October 19, 2022

Author: The Link Between

Estate planning and distribution of investments. What could go wrong? Here’s a story of a father who aimed to divide his estate equally between his sons.

Bernard, a widower, sold his home and settled into a comfortable rental townhome at a new retirement village. Once he’d invested the equity from his primary residence, his non-registered investment portfolio was about equal to his RRIF balance. Because a RRIF with a named beneficiary doesn’t pass through probate, Bernard opted to name a beneficiary to save on probate fees. He named his eldest son, Stephen as beneficiary, and to offset that bequest, named his other son, Jeremy, as the heir to his estate, which consisted solely of the non-registered investment portfolio. Even Steven! Or so he thought.

When Bernard passed away, it was time to settle up with the CRA. Jeremy was pleased to learn that there’d be very little income tax associated with the non-registered investment portfolio because there’d been almost no investment growth. But Bernard’s RRIF was fully taxable! Jeremy had to tell his brother, “Our inheritances aren’t so even, Stephen”. Since Stephen was named beneficiary of the RRIF, it was payable to him, in full, by the bank. But its tax liability was the responsibility of Bernard’s estate and had to be paid from the non-registered portfolio willed to Jeremy. The match wasn’t even close.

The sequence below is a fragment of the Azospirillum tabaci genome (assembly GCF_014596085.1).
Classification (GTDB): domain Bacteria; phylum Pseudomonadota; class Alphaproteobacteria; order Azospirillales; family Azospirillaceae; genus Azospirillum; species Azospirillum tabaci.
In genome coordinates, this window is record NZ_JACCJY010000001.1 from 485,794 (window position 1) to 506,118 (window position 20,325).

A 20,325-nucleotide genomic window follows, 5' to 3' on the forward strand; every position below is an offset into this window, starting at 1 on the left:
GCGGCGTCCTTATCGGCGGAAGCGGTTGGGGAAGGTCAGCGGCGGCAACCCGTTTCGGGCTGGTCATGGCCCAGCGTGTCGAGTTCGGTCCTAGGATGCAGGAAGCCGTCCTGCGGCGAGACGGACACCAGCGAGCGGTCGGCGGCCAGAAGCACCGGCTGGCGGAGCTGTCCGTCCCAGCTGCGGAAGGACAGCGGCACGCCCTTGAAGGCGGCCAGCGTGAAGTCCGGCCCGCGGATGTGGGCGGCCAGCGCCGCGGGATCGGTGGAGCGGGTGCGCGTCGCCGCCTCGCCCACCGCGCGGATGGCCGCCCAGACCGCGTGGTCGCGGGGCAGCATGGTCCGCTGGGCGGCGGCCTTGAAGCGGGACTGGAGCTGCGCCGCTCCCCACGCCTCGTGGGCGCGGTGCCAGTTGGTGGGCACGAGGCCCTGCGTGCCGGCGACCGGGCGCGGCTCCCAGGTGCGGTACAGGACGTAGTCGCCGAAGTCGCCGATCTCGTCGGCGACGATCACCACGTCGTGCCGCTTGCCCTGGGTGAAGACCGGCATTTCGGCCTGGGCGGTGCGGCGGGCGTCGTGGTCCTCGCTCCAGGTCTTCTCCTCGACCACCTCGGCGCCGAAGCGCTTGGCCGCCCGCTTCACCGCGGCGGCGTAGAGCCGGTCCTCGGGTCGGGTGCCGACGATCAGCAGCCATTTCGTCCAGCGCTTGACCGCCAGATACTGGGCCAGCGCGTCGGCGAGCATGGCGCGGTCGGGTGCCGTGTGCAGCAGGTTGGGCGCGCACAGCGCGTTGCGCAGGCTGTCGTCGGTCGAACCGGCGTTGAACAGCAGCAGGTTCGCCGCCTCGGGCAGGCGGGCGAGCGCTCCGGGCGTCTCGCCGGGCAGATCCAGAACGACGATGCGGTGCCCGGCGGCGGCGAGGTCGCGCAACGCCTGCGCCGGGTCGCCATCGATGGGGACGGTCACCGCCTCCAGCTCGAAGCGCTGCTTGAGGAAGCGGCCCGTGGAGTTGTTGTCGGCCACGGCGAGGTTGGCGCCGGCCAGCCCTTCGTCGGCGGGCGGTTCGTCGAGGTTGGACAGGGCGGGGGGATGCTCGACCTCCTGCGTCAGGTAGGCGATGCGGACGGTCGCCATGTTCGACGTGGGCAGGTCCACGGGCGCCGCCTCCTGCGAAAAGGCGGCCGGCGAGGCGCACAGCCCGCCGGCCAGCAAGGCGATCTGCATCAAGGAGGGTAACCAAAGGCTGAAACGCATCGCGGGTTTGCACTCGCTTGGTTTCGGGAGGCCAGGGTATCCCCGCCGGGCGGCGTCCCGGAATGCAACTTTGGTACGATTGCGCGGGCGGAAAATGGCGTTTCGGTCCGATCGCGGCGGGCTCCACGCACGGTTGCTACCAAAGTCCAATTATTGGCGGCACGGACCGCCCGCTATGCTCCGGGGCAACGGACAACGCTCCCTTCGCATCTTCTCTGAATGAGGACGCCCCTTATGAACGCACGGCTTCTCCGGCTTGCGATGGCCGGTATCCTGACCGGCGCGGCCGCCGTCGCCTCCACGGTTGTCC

Fortunately for these two brothers, their relationship was rock solid, and they were keen to see their dad’s estate divided equally between them. They knew this was their father’s wish, because they’d had a family huddle to discuss it and their dad had also documented his intentions. Stephen and Jeremy split the tax bill equally from the proceeds of their inheritances. Even Steven!

Consider this…

  • While naming a beneficiary (other than the estate) on certain financial instruments means they won’t be subject to probate fees, any tax payable on death is the responsibility of the estate unless the spouse is the beneficiary, then there is no tax liability.

  • When planning, consider the after-tax value of your assets, or account for taxation in your planning.

  • If the heirs of the estate are receiving equal portions, naming them equally as beneficiaries on the financial instrument keeps things even-steven.

To learn more about this topic, read our previous posts: Protecting Your Estate (thelinkbetween.ca), Death, Taxes and Probate Fees (thelinkbetween.ca), Beneficiary Designations and the Importance of Transparency (thelinkbetween.ca), Beneficiary Designations – Making Sure Your Money Goes Where You Want (thelinkbetween.ca) and watch our short video: SMART TALK... about will planning and drafting (thelinkbetween.ca)

Posted ON Tue, November 8, 2022 at 12:23:35 pm MST    Comments (0)
No Comments.
Add Comment
Url:     http://
* Required Fields

Mutual funds, approved exempt market products and/or exchange traded funds are offered through Investia Financial Services Inc.

The comments contained herein are a general discussion of certain issues intended as general information only and should not be relied upon as tax or legal advice. Please obtain independent professional advice, in the context of your particular circumstances. This blog was prepared by Jason Desaulniers who is a Investment Funds Advisor at Excalibur Executive Planning Inc., a registered trade name with Investia Financial Services Inc., and does not necessarily reflect the opinion of Investia Financial Services Inc. The information contained in this presentation comes from sources we believe reliable, but we cannot guarantee its accuracy or reliability.

Version 5.3.1
Site Map | Login | Powered By: Techweavers Inc.